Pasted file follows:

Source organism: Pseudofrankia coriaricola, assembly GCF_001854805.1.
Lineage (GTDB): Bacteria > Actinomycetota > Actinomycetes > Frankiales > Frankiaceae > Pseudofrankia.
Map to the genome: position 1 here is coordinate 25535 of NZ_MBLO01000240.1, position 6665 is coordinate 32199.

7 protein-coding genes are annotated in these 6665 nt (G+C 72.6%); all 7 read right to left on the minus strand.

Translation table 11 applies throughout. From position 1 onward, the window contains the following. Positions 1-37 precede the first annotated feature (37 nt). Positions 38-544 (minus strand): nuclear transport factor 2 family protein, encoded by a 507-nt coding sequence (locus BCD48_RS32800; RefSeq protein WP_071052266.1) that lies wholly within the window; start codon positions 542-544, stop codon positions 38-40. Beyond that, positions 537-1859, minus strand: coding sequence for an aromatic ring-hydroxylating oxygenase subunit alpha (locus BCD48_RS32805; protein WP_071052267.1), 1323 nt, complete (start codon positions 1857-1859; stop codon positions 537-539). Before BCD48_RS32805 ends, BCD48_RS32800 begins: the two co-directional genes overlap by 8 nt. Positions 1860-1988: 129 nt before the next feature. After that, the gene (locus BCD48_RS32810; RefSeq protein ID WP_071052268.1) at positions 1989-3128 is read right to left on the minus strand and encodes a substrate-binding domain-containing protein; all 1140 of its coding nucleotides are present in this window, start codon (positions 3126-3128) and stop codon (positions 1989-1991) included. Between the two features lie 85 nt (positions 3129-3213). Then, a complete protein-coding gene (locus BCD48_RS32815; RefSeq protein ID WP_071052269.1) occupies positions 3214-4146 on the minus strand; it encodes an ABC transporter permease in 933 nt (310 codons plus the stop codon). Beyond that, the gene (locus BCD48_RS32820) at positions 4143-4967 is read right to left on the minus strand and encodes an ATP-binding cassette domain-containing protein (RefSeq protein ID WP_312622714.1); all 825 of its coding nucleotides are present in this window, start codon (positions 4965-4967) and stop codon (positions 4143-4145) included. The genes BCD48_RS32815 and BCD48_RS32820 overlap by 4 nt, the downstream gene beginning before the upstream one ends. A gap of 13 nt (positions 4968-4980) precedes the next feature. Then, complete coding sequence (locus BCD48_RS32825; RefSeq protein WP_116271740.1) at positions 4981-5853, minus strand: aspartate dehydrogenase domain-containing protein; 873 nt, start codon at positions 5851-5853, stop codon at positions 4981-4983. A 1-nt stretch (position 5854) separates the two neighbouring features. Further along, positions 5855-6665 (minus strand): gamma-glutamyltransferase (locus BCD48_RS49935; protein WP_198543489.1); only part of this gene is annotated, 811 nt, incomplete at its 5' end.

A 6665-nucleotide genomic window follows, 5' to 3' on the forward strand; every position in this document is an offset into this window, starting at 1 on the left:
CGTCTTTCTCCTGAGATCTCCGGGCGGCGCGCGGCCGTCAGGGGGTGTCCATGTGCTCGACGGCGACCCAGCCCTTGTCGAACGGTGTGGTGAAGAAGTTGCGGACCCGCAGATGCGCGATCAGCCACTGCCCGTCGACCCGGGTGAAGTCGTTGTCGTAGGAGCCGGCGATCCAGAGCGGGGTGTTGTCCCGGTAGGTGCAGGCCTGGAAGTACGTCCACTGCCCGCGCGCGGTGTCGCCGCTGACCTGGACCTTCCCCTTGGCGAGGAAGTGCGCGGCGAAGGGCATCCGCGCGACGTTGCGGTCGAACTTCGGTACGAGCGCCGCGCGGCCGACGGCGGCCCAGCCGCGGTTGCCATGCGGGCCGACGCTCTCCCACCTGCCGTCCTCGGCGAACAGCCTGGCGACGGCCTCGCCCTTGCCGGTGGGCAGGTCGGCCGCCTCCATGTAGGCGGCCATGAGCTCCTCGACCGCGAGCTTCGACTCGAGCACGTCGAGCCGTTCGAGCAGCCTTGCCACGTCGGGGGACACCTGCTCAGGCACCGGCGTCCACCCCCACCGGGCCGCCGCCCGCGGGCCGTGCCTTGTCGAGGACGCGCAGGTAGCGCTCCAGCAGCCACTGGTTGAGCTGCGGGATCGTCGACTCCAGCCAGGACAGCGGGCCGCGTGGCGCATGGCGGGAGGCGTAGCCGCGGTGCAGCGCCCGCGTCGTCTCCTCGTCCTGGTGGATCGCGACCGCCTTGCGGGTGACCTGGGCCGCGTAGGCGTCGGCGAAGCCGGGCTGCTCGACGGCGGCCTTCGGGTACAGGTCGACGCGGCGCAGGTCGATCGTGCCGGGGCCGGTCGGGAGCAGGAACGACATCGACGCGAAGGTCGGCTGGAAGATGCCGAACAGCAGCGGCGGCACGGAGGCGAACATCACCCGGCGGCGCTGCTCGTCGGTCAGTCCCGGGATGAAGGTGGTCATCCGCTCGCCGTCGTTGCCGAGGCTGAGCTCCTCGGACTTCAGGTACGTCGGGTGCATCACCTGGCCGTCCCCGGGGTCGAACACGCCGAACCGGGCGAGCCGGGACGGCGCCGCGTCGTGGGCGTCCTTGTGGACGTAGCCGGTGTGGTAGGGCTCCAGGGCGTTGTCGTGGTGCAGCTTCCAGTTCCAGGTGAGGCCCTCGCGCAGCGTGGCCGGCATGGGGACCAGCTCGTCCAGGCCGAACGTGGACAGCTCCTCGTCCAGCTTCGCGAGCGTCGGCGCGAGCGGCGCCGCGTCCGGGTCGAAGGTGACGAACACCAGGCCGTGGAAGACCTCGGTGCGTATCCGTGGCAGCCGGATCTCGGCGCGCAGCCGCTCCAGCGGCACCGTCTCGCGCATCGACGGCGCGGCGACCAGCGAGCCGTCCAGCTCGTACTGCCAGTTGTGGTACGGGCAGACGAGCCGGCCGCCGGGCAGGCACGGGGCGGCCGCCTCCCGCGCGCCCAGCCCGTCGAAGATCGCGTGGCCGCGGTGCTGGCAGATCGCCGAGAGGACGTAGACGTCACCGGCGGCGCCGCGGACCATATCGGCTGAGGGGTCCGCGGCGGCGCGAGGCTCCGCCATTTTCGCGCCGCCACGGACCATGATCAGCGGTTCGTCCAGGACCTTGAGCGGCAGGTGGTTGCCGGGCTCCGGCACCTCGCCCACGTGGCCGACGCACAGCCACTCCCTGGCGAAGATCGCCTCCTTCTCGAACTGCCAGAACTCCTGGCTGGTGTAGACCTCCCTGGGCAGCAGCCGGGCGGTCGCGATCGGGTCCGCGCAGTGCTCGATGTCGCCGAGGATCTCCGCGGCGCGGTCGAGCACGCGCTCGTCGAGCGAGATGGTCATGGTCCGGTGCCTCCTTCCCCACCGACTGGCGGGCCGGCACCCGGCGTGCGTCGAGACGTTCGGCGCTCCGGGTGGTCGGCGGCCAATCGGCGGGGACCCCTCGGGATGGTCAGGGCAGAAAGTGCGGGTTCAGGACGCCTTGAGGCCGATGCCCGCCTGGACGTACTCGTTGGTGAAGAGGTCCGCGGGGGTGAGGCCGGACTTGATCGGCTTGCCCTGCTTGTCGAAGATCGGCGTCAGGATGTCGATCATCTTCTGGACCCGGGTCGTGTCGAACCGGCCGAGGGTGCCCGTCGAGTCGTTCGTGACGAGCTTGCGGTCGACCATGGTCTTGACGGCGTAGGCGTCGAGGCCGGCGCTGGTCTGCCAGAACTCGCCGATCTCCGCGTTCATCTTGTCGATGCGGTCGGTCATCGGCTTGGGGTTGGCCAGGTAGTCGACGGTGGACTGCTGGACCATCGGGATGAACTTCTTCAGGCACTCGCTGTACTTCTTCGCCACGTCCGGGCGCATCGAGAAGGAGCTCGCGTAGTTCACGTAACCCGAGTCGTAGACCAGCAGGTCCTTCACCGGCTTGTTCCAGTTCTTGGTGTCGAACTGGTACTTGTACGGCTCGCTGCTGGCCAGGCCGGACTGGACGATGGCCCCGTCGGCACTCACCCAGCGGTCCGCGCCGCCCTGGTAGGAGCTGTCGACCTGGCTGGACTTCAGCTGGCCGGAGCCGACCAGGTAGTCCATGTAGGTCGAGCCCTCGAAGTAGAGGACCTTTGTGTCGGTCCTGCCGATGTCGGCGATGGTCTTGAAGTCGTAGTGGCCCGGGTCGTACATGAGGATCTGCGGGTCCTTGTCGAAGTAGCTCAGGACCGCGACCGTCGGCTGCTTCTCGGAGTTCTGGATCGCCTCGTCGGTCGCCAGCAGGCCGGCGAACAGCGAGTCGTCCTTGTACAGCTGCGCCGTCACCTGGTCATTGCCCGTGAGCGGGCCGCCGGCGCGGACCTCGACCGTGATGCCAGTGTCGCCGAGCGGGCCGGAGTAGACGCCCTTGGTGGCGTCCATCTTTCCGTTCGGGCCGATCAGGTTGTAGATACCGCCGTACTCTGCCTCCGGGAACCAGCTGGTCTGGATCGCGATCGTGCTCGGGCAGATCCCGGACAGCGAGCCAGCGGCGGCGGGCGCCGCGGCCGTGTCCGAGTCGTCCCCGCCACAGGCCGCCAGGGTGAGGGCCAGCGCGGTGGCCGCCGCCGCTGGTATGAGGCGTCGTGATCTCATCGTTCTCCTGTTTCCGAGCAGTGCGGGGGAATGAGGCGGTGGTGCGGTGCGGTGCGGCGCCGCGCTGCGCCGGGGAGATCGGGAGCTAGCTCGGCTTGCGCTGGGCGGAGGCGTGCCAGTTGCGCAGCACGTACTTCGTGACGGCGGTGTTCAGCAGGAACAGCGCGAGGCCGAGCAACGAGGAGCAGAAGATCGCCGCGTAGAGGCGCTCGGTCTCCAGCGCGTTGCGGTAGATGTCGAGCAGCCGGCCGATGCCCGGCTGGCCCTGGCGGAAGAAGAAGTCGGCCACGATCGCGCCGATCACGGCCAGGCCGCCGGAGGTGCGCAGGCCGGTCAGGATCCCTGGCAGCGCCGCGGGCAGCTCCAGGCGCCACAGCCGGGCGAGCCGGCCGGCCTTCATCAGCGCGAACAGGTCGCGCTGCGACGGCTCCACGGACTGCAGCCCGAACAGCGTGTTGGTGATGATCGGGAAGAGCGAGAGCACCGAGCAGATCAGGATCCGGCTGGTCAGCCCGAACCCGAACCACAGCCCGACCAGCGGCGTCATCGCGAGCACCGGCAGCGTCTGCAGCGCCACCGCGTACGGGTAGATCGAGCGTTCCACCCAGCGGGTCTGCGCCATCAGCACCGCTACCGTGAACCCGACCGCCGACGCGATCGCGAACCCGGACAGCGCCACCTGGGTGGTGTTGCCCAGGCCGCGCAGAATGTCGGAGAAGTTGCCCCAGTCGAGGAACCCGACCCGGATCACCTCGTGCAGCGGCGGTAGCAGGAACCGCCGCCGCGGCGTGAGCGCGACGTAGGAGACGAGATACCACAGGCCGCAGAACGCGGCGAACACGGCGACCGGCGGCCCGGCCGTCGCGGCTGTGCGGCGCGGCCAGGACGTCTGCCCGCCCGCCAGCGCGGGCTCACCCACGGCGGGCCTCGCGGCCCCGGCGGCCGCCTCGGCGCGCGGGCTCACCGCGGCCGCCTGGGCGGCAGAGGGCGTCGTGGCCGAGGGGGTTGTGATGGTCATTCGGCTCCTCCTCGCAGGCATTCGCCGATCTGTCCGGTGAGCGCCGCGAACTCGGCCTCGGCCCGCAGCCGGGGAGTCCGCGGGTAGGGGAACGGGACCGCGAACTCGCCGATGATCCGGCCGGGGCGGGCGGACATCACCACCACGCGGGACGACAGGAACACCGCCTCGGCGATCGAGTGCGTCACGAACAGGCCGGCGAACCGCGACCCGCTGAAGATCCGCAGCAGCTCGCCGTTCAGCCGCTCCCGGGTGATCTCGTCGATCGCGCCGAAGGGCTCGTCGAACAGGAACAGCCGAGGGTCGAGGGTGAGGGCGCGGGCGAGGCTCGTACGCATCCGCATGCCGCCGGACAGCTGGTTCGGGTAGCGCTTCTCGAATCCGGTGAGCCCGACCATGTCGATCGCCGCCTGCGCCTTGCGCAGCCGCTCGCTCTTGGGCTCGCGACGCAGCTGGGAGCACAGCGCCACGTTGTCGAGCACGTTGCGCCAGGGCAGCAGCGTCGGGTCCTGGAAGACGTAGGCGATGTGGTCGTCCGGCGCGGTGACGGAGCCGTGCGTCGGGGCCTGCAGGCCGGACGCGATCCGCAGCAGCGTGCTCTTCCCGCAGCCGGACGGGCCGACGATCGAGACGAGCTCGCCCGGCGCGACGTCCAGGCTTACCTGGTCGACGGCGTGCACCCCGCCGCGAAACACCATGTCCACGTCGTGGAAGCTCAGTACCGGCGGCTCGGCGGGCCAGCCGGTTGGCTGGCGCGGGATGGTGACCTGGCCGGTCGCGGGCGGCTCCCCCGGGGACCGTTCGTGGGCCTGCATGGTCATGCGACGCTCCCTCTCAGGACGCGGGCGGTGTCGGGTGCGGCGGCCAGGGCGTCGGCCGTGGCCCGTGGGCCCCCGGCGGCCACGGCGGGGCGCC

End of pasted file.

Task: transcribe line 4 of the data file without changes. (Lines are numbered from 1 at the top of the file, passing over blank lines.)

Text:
7 protein-coding genes are annotated in these 6665 nt (G+C 72.6%); all 7 read right to left on the minus strand.